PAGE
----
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Vancouver Courier: Fonseca Finished ?

Winnipeg Fury

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The Seattle Sounders and Vancouver Whitecaps will meet again in 2005 after all, but coach Tony Fonseca may not be the Caps' bench boss.

After goalkeeper Preston Burpo and the Sounders won the western conference championship last Sunday at Swangard Stadium, general manager Adrian Hanauer said he's still bidding to join the MLS in 2006. Until then, the Sounders will field a squad in the A-League.

As for Fonseca, he has another year on his contract. But Whitecaps director of soccer operations Bob Lenarduzzi refused to give him a vote of confidence after the semi-final. Lenarduzzi said he'd discuss Fonseca's future with the ex-Portuguese star (and recent Canadian citizen) in the next few weeks.

Fonseca might be the latest coach to take the fall for the Whitecaps' failure to advance to the league final. The Whitecaps have eight straight playoff appearances to their credit - the last three with Fonseca at the helm. However, they've lost all five semi-final challenges.

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  • 1 month later...

He is replacing a defensive coach in Tony Fonseca, so there's no difference there. However Lilley is a proven coach. Unlike Fonseca he will know how to substitute players correctly (no pulling out a forward and putting on a defender when the Caps are in need of a goal), and he'll surely insist his players know how to take set plays. Caps fans are tired of watching the visiting teams come in and do better at the Caps on the simplest of things such as throw ins, corner kicks, free kicks, etc.

Another benefit is that Lilley will surely be able to communicate with the media better than Fonseca did.

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quote:Originally posted by Footy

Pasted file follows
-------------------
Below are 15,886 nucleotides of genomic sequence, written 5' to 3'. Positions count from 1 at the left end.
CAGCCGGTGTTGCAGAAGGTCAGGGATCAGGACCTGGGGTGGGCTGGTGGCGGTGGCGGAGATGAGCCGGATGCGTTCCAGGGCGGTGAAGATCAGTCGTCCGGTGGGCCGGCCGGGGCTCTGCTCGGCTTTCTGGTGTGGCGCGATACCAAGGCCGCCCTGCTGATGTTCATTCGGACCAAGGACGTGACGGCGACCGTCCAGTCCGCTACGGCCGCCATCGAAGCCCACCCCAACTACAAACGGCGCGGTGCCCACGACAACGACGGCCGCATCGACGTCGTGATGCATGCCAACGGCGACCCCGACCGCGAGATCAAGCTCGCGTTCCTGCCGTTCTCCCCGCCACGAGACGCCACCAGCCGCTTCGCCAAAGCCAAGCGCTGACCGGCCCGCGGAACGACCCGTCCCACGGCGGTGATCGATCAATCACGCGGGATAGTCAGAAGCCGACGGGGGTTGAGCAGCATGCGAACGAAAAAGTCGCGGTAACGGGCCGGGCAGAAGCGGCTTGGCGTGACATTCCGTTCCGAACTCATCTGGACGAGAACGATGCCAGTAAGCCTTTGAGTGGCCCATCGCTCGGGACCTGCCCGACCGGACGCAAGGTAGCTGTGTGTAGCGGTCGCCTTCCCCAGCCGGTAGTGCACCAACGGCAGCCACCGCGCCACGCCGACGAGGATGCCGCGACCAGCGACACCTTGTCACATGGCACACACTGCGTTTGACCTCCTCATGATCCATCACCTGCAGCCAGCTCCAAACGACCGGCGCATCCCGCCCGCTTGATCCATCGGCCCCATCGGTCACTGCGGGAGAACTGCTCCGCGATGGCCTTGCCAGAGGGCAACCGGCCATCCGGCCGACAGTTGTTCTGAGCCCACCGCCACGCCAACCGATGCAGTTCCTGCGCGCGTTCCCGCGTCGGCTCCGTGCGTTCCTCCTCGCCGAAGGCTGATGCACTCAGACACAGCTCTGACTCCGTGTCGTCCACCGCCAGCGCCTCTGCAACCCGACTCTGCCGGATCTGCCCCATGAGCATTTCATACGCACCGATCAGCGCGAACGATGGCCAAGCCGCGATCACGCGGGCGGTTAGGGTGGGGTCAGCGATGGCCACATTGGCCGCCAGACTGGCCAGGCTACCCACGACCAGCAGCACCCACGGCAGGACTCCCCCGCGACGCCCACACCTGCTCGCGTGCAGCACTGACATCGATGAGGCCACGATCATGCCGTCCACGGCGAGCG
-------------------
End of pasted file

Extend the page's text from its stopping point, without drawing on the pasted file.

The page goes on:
Yeah another year of low scoring affairs is a great way to send home the kiddies and the soccer moms !

I don't know if you're expressing that you don't want them there or that it's not good because they'll be dissatisfied.

In my experience with Lilleyesque tactics, the "soccer parents and kids" fans still came to their 1 game a year and don't care either way. It's the real fans who follow the team and go to most games that were pissed off and turned away.

We played Pittsburgh at home one time and we were near the top of the division. A boring-as-hell 0-0 after regulation in which Sebrango got injured. We ended up losing 1-0. That was the WORST game I've ever seen in my life and my top 10 probably has 5 Lilley outings in there. He played Nash up front!!! I mean come on!

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quote:Originally posted by Daniel

I don't know if you're expressing that you don't want them there or that it's not good because they'll be dissatisfied.

Knowing footy I can tell you he's taking the piss of soccer moms and their kids lack of knowledge in regards to what an entertaining game is.

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Fonseca leaves 'Caps for training spot: Former coach to direct youth player initiative, which is to set up nine centres around the province

Dan Stinson

Vancouver Sun

702 words

26 October 2004

Vancouver Sun


E1 / Front


Copyright © 2004 Vancouver Sun

Tony Fonseca is out as the Vancouver Whitecaps men's head coach and in as full-time technical director of the District Development Centre program -- a youth player initiative announced Monday by Whitecaps FC and the B.C. Soccer Association.